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Clinical Practice Guidelines: Directions for a New Program (1990)

Chapter: BACKGROUND AND TERMINOLOGY

« Previous: 3 Attributes of Good Practice Guidelines
Suggested Citation:"BACKGROUND AND TERMINOLOGY." Institute of Medicine. 1990. Clinical Practice Guidelines: Directions for a New Program. Washington, DC: The National Academies Press. doi: 10.17226/1626.
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Page 53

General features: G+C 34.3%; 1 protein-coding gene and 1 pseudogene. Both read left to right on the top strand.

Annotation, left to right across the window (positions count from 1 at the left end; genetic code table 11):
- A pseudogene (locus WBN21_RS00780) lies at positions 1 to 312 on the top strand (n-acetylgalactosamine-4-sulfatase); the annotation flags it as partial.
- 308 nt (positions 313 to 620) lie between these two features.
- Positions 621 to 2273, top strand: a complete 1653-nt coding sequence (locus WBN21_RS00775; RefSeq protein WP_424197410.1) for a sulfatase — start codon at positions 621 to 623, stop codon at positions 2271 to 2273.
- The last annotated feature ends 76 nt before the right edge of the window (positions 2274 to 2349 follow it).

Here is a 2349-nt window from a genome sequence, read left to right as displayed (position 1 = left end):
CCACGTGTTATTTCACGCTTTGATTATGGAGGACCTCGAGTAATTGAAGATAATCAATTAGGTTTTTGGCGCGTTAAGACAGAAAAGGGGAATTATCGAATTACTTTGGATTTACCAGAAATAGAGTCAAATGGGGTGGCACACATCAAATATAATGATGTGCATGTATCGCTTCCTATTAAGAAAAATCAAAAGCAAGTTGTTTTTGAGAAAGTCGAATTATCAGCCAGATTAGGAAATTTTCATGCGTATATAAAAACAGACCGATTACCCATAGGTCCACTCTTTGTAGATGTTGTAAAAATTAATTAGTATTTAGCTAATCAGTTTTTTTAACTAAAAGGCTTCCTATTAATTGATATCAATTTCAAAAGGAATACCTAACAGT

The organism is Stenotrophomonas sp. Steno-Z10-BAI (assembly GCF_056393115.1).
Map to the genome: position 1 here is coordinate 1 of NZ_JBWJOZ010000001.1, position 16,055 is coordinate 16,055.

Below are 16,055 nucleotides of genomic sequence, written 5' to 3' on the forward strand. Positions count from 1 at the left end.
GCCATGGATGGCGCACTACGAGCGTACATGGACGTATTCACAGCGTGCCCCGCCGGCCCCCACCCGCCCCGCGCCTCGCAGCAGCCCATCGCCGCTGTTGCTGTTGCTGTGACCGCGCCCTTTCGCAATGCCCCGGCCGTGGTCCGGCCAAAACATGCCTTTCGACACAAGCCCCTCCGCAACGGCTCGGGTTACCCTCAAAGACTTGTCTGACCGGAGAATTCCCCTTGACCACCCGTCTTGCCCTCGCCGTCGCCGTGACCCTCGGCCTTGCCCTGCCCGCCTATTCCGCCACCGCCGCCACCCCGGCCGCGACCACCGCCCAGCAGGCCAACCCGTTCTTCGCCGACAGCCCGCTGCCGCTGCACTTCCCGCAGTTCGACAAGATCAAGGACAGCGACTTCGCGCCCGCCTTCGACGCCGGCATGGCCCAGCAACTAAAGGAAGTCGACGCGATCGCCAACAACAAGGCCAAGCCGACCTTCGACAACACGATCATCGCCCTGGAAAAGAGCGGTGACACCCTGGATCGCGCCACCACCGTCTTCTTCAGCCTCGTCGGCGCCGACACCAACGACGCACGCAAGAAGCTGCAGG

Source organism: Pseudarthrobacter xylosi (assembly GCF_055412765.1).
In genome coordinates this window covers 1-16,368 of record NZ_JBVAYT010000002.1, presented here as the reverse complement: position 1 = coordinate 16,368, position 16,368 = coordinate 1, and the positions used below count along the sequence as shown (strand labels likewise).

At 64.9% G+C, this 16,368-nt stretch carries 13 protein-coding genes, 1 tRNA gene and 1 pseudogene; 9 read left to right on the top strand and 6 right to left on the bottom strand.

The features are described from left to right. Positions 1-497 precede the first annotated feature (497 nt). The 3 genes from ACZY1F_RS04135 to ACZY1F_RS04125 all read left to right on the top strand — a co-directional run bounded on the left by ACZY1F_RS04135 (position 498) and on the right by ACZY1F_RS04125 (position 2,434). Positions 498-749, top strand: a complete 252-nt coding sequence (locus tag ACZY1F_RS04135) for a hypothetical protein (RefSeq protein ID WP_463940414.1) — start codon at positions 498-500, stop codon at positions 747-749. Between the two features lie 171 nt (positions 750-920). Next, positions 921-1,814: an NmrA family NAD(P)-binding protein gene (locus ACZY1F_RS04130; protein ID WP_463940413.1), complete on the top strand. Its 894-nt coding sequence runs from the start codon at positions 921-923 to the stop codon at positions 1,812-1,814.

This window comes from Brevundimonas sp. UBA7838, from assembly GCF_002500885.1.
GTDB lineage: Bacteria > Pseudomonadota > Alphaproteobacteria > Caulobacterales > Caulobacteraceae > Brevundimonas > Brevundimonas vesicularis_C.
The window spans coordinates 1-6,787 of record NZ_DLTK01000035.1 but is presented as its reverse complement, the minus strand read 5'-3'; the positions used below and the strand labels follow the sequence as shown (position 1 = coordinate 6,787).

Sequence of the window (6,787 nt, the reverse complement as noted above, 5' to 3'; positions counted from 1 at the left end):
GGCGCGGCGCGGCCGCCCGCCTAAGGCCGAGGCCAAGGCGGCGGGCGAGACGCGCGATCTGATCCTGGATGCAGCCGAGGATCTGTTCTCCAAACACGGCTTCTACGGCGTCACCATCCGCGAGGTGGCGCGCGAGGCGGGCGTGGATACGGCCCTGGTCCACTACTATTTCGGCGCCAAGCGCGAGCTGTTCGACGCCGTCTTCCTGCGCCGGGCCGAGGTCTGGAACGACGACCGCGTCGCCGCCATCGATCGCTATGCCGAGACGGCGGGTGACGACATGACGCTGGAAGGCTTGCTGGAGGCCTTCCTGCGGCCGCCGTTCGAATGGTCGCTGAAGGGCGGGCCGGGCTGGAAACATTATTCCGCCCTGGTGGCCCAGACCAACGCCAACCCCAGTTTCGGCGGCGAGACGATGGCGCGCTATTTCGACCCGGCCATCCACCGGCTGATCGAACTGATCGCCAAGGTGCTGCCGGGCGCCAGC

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ATTRIBUTES OF GOOD PRACTICE GUIDELINES 53 The next four sections review the context, working assumptions, principles, and sources that guided the committee in developing its list of attributes, followed by a discussion of the attributes themselves. This chapter, however, is not intended either as an exhaustive description of how guidelines should be developed or as an endorsement of one specific method.1 The discussion in this chapter focuses on attributes of guidelines rather than attributes of medical review criteria, standards of quality, and performance measures. The recent IOM report on quality assurance in the Medicare program (1990d) discusses some attributes that good medical review criteria should have, for example, specificity and sensitivity. One further introductory point: the committee has urged AHCPR and its Forum to focus their efforts on guidelines for clinical conditions rather than specific treatments or procedures. This focus will undoubtedly make their task more difficult: a consideration of conditions generally involves a broader look at alternatives, evidence, practice settings, and outcomes. The result, however, should be guidelines that are both more broadly and more specifically useful to clinicians and patients. The discussion of attributes in this chapter reflects this emphasis on conditions rather than procedures. BACKGROUND AND TERMINOLOGY OBRA 89 specifies that "the Director [of the Forum] shall establish standards and criteria to be utilized by the recipients of contracts" for "developing and periodically reviewing and updating" guidelines, standards, performance measures, and review criteria. Confusion is likely if "criteria and standards" are used to label both the bases for prospectively assessing practice guidelines and the bases for assessing clinician practice. Consequently, to reduce possible terminological confusion, this report refers to ''attributes of guidelines" rather than to "standards and criteria" for "guidelines, standards, performance measures, and review criteria." Synonyms include properties and characteristics. 2 The Forum must be able to employ the list of attributes set forth in this chapter in at least two ways. First, it will need to communicate its expectations in advance to the contractors or expert panels that may develop guidelines for the agency. Second, the Forum and potential users of the guidelines must be able to assess the soundness of a given set of guidelines after they are developed. The IOM expects in a second project 1 The list of works by Eddy, Gottlieb and associates, and Park and colleagues at the end of this chapter contains more detailed discussions of processes for developing guidelines. 2 This language generally follows the precedent set by the IOM report Medicare: A Strategy for Quality Assurance (1990d). It is also consistent with the booklet "Attributes to Guide the Development of Practice Parameters" (AMA, 1990a).

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